Elsewhere on Bourbon Street, a 61-year-old trumpeter who calls himself Steamboat Willie was playing a more traditional style at a club called the New Orleans Musical Legends Park. What I heard from him was like this video someone else recorded of him about two years ago:
Like Royal, Steamboat Willie talked about the New Orleans sound and what made it unique. He also spoke with me about his own life as a musician:
Steamboat Willie also talked about the workings of New Orleans music communities, including Bourbon Street and Frenchman Street:
Allen said that the musicians who regularly play Bourbon frequently test themselves by sitting in with bands on Frenchman. “I pretty much use Frenchman to gauge my individual talent,” he said. “’Where am I with this guy? Where am I with that guy? I like this guy’s style. Can I incorporate this guy’s style?’ And that’s what I do.”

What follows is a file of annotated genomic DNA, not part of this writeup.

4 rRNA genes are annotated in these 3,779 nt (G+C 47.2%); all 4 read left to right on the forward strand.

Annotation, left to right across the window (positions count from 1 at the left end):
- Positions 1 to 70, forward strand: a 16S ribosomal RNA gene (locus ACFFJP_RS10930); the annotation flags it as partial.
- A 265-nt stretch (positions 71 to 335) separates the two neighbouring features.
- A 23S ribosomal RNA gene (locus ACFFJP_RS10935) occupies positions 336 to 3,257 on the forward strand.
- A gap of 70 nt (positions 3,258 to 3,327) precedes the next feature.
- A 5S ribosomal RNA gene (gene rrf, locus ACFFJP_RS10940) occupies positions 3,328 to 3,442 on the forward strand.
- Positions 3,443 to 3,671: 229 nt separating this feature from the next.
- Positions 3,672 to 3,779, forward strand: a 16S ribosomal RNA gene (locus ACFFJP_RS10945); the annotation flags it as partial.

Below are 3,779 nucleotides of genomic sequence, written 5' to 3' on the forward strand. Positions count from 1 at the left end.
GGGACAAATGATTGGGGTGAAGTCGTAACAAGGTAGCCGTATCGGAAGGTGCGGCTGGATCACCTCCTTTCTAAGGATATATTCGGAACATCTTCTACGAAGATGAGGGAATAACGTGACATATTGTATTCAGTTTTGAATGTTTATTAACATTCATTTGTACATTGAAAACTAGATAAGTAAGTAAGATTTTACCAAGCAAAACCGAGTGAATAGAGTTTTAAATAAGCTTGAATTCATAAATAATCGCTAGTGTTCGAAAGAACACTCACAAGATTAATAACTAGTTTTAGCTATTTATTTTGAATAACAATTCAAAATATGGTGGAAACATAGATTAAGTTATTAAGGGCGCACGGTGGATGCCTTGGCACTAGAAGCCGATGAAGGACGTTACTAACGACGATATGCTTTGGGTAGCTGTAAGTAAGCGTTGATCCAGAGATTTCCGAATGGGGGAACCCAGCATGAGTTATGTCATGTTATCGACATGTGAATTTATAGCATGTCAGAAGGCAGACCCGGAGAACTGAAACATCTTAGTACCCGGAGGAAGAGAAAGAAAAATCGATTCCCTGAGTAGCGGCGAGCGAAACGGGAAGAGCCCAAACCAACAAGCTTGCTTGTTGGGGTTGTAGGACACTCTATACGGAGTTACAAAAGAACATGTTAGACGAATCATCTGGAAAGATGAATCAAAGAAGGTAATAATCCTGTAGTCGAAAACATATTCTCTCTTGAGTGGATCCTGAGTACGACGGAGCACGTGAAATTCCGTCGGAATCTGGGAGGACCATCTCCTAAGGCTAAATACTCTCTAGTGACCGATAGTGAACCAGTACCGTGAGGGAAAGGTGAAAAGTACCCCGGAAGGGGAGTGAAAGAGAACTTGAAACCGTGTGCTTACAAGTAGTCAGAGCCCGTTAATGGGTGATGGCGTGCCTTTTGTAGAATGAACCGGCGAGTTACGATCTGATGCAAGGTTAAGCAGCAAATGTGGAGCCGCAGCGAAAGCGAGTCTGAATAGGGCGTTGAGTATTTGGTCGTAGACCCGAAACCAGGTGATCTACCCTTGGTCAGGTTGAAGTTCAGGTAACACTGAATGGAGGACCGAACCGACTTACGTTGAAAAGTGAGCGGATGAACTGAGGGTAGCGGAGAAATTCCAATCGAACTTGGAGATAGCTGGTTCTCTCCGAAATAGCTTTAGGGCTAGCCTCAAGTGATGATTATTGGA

Keyboardist/guitarist David Stocker frequently plays clubs on Frenchman Street. In this interview, among many other things, he talks about what it’s like to play the district on a night when there's a band playing almost every ten feet. We also talked about "Treme," the HBO show that depicts New Orleans' musical community after Katrina:
One of the better known clubs on Frenchman Street is the Blue Nile. It was there that I met Khris Royal. Being from Washington, I was tickled to hear his band play a set of D.C. Go-Go music:
At the Maison—also located on Frenchman Street—Ashton Hines and the Big Easy Brawlers appeared to be generating a lot of excitement in a near-capacity crowd made up of college-age kids:
From a musical point of view, my only disappointment was not catching a zydeco show. Well, maybe next time....